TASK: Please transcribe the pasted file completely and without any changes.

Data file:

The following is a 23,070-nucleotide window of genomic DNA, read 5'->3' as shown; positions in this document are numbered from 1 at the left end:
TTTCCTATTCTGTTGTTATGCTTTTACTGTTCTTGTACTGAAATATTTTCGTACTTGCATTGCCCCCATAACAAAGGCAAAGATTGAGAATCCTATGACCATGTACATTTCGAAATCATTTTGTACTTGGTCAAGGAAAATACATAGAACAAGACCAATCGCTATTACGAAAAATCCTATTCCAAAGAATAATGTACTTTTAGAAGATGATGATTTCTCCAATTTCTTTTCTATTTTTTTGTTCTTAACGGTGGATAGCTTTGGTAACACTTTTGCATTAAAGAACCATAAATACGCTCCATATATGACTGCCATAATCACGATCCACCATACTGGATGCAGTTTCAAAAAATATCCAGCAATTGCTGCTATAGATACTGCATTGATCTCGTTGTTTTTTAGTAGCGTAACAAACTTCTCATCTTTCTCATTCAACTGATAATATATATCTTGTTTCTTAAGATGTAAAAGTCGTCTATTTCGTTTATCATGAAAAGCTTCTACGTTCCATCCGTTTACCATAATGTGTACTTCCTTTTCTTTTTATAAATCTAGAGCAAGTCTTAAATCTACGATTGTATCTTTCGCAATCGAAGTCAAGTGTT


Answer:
The following is a 23,070-nucleotide window of genomic DNA, read 5'->3' as shown; positions in this document are numbered from 1 at the left end:
TTTCCTATTCTGTTGTTATGCTTTTACTGTTCTTGTACTGAAATATTTTCGTACTTGCATTGCCCCCATAACAAAGGCAAAGATTGAGAATCCTATGACCATGTACATTTCGAAATCATTTTGTACTTGGTCAAGGAAAATACATAGAACAAGACCAATCGCTATTACGAAAAATCCTATTCCAAAGAATAATGTACTTTTAGAAGATGATGATTTCTCCAATTTCTTTTCTATTTTTTTGTTCTTAACGGTGGATAGCTTTGGTAACACTTTTGCATTAAAGAACCATAAATACGCTCCATATATGACTGCCATAATCACGATCCACCATACTGGATGCAGTTTCAAAAAATATCCAGCAATTGCTGCTATAGATACTGCATTGATCTCGTTGTTTTTTAGTAGCGTAACAAACTTCTCATCTTTCTCATTCAACTGATAATATATATCTTGTTTCTTAAGATGTAAAAGTCGTCTATTTCGTTTATCATGAAAAGCTTCTACGTTCCATCCGTTTACCATAATGTGTACTTCCTTTTCTTTTTATAAATCTAGAGCAAGTCTTAAATCTACGATTGTATCTTTCGCAATCGAAGTCAAGTGTT